The Monkees Celebrated by Micky DolenzTickets starting at $59.50 Buy Tickets
Micky Dolenz was born in Los Angeles on March 8, 1945. Both of his parents had worked in entertainment; his father George starred in a number of films and as the title character in The Count of Monte Cristo (a mid-1950s syndicated television series).
Micky established himself as an entertainer at age ten under the stage name of “Mickey Braddock,” starring in commercials and his first TV series, Circus Boy (which aired on NBC and then ABC from 1956-1958). In his early teens, Micky guest-starred on a number of television shows including Peyton Place. At every step, Dolenz pursued an interest in singing and playing guitar. He began touring in 1957 to promote his television work and would often sing at state fairs and parades as a part of his duties. During his late teens, he recorded and performed with such combos as Micky & The 1-Knighters and the Missing Links.
In the fall of 1965, Micky was one of 400 applicants who responded to a trade ad that announced auditions for a new TV show about a rock band. He auditioned for The Monkees TV show by playing and singing Chuck Berry’s legendary rocker “Johnny B. Goode,” and wound up chosen for the show along with three other actor/musicians: Davy Jones, Michael Nesmith, and Peter Tork.
The Monkees’ debut single, “Last Train to Clarksville,” featuring Micky on lead vocals, hit the charts on September 10, 1966 and rocketed swiftly to #1. Two days later, The Monkees series debuted on NBC to immediate success. For two seasons, the program captured the minds of young people around the world and in 1967 garnered two Emmy awards for “Outstanding Comedy Series” and “Outstanding Directorial Achievement in Comedy.”
Micky and his fellow “TV bandmates” actually went on to become a real live rock band that first toured North America from late December 1966 to May 1967, and then began a US/UK summer 1967 tour that featured (at Micky’s invite, following the Monterey Pop Festival) none other than guitar legend Jimi Hendrix as the opening act for the first few dates. It was around this time that Micky also acquired one of the first Moog synthesizers, which he played on the Monkees’ fourth #1 album (Pisces, Aquarius, Capricorn & Jones, Ltd.), predating use of the instrument on a recording by any popular music artist.
The Monkees also went on to star in their own feature film, Head, a 1968 psychedelic romp directed by the TV series’ co-creator Bob Rafelson from a script co-written by a young Jack Nicholson. The movie is now considered a cult classic. Around the same time, The Monkees series climaxed with an episode written and directed by Micky (Mijacogeo a.k.a. The Frodis Caper). This work would set Micky up for another of his passions and would eventually blossom into his role as a successful television director via Great Britain’s BBC and London Weekend Television.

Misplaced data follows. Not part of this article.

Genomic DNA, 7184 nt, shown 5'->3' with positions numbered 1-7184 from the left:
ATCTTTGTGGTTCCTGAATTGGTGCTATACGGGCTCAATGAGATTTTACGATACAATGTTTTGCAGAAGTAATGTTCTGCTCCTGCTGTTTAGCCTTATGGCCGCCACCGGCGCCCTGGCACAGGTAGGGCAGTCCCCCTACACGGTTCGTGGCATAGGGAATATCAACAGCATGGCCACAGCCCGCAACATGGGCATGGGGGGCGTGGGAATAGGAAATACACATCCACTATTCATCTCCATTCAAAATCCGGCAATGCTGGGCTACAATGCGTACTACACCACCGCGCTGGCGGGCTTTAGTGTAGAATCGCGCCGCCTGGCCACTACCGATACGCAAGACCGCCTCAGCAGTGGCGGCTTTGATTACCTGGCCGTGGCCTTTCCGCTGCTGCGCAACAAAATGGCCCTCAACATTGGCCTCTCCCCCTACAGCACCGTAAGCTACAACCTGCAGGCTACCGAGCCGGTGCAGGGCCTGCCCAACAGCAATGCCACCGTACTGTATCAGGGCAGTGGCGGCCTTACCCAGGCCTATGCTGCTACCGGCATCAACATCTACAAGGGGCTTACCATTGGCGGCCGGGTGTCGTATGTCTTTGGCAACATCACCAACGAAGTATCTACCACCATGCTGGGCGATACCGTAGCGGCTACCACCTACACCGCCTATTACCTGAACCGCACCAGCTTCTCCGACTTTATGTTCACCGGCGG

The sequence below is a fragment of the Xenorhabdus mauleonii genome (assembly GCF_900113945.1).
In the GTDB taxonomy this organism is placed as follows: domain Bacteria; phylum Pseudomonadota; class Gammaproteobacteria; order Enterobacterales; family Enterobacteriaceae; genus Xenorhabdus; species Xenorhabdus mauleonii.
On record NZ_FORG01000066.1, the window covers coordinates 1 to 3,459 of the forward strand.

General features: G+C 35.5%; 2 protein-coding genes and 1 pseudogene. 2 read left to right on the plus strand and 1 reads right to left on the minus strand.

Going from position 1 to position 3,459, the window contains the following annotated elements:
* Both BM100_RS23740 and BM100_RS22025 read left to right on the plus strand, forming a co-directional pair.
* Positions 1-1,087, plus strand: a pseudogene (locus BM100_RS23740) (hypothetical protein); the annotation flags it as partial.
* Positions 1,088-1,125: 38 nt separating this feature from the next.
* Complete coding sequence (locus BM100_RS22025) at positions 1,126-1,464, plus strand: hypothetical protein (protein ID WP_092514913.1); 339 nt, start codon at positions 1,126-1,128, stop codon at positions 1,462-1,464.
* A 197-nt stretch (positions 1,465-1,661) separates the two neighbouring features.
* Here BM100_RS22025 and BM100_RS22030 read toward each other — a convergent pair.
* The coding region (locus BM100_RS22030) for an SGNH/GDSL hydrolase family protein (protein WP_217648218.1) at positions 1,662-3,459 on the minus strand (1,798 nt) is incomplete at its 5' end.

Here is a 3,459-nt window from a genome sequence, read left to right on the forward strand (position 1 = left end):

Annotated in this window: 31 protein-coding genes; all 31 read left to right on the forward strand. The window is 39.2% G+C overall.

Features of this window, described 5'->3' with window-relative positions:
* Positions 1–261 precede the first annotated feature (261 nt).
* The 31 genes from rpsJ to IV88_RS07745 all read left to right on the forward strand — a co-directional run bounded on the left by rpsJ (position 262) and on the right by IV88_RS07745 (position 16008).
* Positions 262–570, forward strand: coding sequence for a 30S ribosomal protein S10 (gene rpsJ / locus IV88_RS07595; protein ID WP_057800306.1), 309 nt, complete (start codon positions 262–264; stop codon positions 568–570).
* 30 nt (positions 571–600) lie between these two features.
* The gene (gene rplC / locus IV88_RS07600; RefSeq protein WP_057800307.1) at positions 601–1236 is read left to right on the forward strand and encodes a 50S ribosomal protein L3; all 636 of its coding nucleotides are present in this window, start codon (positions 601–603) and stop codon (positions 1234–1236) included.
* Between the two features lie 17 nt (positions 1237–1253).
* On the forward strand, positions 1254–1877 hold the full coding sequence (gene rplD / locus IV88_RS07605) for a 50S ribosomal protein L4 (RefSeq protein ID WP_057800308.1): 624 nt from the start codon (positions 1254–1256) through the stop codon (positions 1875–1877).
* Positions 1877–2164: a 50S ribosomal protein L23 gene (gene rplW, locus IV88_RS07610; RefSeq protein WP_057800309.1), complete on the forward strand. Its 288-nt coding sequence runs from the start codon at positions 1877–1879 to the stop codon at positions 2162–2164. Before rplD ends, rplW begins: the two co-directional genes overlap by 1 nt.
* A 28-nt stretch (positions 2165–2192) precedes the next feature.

In 1977, Micky flew to London to star in the West End production of the musical The Point! written by his close friend, singer/songwriter Harry Nilsson. He planned to stay three months. Instead, he remained in England for twelve years working primarily behind the scenes. In addition to extensive direction and production of music videos and television programs, he helmed a short feature film, The Box, written by Michael Palin and Terry Jones of famed British comedy team Monty Python.
In the early 1980s, while in England, Dolenz also directed a stage version of the Alan Parker-directed 1976 feature film Bugsy Malone—the cast of which included a then-unknown 14-year-old Welsh actress named Catherine Zeta-Jones. From 1983 to 1984, he was also responsible for creating and producing the British children’s television show Luna. But his directing days were curtailed by a new wave of Monkeemania created by MTV, who broadcast the original series in several marathon screenings. A whole new generation was exposed to the groundbreaking show and the public once again demanded a concert tour from the group. Micky even joined Monkees bandmate Peter Tork to record new single for Arista Records (“That Was Then, This Is Now”) which became the Monkees’ first Top 20 record since 1968.
At one point in 1987, there were seven Monkees’ albums on Billboard‘s Top 200 LPs chart. A series of concert tours and a new album by Dolenz, Jones & Tork (Pool It!) kept the Monkees’ flame burning. Although he resumed work as a director and actor between Monkees gigs, fan demand remained high for more reunions and recordings in the 1990’s and 2000’s (including a full album with Michael Nesmith – 1997’s Justus – and an ABC network TV special).
Ultimately, the Monkees achieved their greatest success not as a TV show but as viable recording artists, selling in excess of 65 million units and achieving worldwide success. Their first four albums—The Monkees (1966); More of The Monkees (1967); Headquarters (1967); and Pisces, Aquarius, Capricorn, & Jones, Ltd. (1967)—all reached the number-one position on the charts and launched three number-one singles: “Last Train to Clarksville,” “I’m a Believer” (both with lead vocals by Micky), and “Daydream Believer.” In all, the group scored fourteen Hot 100 albums and a dozen Top 40 hit singles.